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Marxist Economics


What is Marx's economic doctrine?

What is value?

What is surplus value?

On economic determinism


Q.  What is Marx's economic doctrine?

From V.I. Lenin's Karl Marx—A Brief Biographical Sketch with an Exposition of Marxism (Lenin Collected Works, Volume 21)

A.  "It is the ultimate aim of this work to lay bare the economic law of motion of modern society, i.e., capitalist, bourgeois society," says Marx in the preface to Capital. An investigation into the relations of production in a given, historically defined society, in their inception, development, and decline -- such is the content of Marx's economic doctrine. In capitalist society, the production of commodities is predominant, and Marx's analysis therefore begin with an analysis of commodity.

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Q.  What is value?

From V.I. Lenin's Karl Marx—A Brief Biographical Sketch with an Exposition of Marxism (Lenin Collected Works, Volume 21)

A.  A commodity is, in the first place, a thing that satisfies a human want; in the second place, it is a thing that can be exchanged for another thing. The utility of a thing makes is a use-value. Exchange-value (or, simply, value), is first of all the ratio, the proportion, in which a certain number of use-values of one kind can be exchanged for a certain number of use-values of another kind. Daily experience shows us that million upon millions of such exchanges are constantly equating with one another every kind of use-value, even the most diverse and incomparable. Now, what is there in common between these various things. things constantly equated with one another in a definite system of social relations? Their common feature is that they are products of labor. In exchanging products, people equate the most diverse kinds of labor. The production of commodities is a system of social relations in which individual producers create diverse products (the social division of labor), and in which all these products are equated with one another in the process of exchange. Consequently, what is common to all commodities is not the concrete labor of a definite branch of production, not labor of one particular kind, but abstract human labor -- human labor in general. All the labor power of a given society, as represented in the sum total of the values of all commodities, is one and the same human labor power. Thousands upon thousands of millions of acts of exchange prove this. Consequently, each particular commodity represents only a certain share of the socially necessary labor time. The magnitude of value is determined by the amount of socially necessary labor, or by the labor time that is socially necessary for the production of a given commodity, of a given use-value.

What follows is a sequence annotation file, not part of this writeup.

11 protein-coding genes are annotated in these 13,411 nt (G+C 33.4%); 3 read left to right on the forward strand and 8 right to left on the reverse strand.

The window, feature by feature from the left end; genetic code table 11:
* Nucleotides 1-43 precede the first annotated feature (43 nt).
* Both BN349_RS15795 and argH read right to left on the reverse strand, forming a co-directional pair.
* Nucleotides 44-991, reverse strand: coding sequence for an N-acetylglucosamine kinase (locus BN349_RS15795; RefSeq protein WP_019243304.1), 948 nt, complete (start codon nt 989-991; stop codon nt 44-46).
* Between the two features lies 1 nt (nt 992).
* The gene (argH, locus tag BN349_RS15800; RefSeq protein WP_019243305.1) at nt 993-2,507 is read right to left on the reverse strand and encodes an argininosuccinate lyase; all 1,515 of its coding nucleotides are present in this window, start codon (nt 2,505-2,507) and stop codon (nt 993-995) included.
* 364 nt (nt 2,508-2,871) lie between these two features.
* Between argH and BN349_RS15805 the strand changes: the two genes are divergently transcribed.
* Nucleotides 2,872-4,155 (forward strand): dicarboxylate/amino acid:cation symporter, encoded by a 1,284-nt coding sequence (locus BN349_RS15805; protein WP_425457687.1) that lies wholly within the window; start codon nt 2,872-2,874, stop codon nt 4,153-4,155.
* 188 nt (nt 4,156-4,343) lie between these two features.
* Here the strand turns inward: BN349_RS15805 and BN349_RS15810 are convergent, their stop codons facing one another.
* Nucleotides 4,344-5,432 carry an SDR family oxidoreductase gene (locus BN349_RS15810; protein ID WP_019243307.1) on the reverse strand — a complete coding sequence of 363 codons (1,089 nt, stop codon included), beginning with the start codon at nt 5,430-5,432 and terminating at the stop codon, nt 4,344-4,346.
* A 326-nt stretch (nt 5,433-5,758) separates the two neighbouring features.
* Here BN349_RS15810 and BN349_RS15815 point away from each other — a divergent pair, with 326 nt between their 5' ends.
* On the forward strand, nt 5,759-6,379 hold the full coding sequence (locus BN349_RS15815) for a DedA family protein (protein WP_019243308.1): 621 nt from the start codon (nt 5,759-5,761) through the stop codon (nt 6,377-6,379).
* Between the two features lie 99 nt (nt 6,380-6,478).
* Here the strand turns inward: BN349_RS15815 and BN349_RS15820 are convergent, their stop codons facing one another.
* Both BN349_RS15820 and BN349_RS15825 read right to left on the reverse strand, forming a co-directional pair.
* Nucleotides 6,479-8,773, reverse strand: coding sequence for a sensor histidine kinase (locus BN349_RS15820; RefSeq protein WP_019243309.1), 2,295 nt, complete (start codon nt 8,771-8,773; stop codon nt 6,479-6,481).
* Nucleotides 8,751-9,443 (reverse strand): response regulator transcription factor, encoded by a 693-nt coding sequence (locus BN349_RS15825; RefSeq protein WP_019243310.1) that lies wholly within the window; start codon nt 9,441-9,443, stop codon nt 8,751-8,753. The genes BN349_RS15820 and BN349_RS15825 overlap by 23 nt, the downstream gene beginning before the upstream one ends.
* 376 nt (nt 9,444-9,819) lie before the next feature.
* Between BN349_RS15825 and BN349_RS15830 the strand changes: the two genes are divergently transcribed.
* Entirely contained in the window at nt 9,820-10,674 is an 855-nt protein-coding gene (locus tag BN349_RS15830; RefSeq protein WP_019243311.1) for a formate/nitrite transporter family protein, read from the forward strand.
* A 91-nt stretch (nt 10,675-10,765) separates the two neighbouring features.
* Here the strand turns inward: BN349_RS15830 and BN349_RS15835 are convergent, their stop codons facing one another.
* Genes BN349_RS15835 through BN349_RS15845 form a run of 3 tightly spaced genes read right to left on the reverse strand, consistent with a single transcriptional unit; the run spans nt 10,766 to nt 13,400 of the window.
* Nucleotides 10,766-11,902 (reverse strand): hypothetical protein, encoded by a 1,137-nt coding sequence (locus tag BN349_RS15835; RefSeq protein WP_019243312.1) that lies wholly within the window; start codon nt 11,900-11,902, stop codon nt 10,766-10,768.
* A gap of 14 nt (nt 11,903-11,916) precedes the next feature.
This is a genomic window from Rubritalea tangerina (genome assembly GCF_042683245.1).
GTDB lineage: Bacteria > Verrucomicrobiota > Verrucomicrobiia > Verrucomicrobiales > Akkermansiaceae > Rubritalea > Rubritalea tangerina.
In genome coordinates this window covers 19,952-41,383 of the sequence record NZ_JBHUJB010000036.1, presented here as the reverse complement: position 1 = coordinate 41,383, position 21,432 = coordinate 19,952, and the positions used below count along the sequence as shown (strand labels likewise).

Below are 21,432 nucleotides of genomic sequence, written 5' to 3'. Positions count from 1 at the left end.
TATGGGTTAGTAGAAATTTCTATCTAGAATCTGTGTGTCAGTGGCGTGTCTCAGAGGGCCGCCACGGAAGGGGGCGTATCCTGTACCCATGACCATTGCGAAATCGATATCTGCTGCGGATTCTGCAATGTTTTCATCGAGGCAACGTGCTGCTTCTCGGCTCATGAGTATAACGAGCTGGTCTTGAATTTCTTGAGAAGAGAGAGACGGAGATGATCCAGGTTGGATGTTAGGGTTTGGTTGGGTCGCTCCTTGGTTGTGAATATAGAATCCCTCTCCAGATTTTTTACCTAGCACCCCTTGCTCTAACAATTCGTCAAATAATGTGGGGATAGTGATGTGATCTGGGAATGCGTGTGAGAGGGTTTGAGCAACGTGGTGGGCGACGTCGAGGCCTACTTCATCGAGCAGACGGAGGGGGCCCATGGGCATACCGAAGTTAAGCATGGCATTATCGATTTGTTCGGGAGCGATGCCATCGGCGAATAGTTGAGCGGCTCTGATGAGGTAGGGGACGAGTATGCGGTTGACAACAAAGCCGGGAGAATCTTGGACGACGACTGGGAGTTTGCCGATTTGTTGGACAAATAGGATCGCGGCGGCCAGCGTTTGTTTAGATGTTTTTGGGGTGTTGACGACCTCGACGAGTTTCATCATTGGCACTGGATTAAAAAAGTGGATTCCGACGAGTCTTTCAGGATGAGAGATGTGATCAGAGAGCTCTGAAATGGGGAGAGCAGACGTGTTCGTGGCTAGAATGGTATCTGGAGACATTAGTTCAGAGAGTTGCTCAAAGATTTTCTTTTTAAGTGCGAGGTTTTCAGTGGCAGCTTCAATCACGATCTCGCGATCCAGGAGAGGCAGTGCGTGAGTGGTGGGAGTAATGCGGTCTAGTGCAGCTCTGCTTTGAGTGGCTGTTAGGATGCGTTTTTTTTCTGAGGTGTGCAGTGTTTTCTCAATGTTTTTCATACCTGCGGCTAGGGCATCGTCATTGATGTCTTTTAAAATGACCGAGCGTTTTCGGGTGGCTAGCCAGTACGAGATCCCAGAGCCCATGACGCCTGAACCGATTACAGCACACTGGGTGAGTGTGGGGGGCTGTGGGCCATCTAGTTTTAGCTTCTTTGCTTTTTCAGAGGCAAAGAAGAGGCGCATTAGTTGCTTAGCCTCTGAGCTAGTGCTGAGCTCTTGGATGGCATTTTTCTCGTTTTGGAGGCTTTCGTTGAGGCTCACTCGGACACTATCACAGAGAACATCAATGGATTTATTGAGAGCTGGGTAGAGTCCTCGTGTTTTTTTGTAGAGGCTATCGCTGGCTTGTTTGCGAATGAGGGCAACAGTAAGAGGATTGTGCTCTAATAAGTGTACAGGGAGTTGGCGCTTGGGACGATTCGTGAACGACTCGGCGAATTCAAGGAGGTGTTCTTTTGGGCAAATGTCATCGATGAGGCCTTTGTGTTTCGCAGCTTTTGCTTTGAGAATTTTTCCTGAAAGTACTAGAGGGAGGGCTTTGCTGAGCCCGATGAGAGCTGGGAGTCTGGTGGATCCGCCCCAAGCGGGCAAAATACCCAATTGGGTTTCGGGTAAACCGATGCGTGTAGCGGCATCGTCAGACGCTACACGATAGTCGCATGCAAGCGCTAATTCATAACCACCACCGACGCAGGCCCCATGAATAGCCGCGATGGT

"Whenever, by an exchange, we equate as values our different products, by that very act, we also equate, as human labor, the different kind of labor expended upon them. We are not aware of this, nevertheless we do it." [Capital]. As one of the earlier economists said, value is a relation between two persons; only he should have added: a relation concealed beneath a material wrapping. We can understand what value is only when we consider it from the standpoint of the system of social relations of production in a particular historical type of society, moreover, or relations that manifest themselves in the mass phenomenon of exchange, a phenomenon which repeats itself thousands upon thousands of time. "As values, all commodities are only definite masses of congealed labor time." [A Contribution to the Critique of Political Economy].

After making a detailed analysis of the twofold character of the labor incorporated in commodities, Marx goes on to analyze the form of value and money. Here, Marx's main task is to study the origin of the money form of value, to study the historical process of the development of exchange, beginning with individual and incidental acts of exchange (the "elementary or accidental form of value", in which a given quantity of one commmodity is exchanged for a given quantity of another), passing on to the universal form of value, in which a number of different commodities are exchanged for one and the same particular commodity, and ending with the money form of value, when gold becomes that particular commodity, the universal equivalent. As the highest product of the development of exchange and commodity production, money masks, conceals, the social character of all individual labor, the social link between individual producers united by the market. Marx analyzes the various functions of money in very great detail; it is important to note here in particular (as in the opening chapters of Capital in general) that what seems to be an abstract and at times purely deductive mode of exposition deals in reality with a gigantic collection of factual material on the history of the development of exchange and commodity production.

"If we consider money, its existence implies a definite stage in the exchange of commodities. The particular functions of money, which it performs either as the mere equivalent of commodities or as means of circulation, or means of payment, as hoard or as universal money, point, according to the extent and relative preponderance of the one function or the other, to very different stages in the process of social production." [Capital].

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Q.  What is surplus value?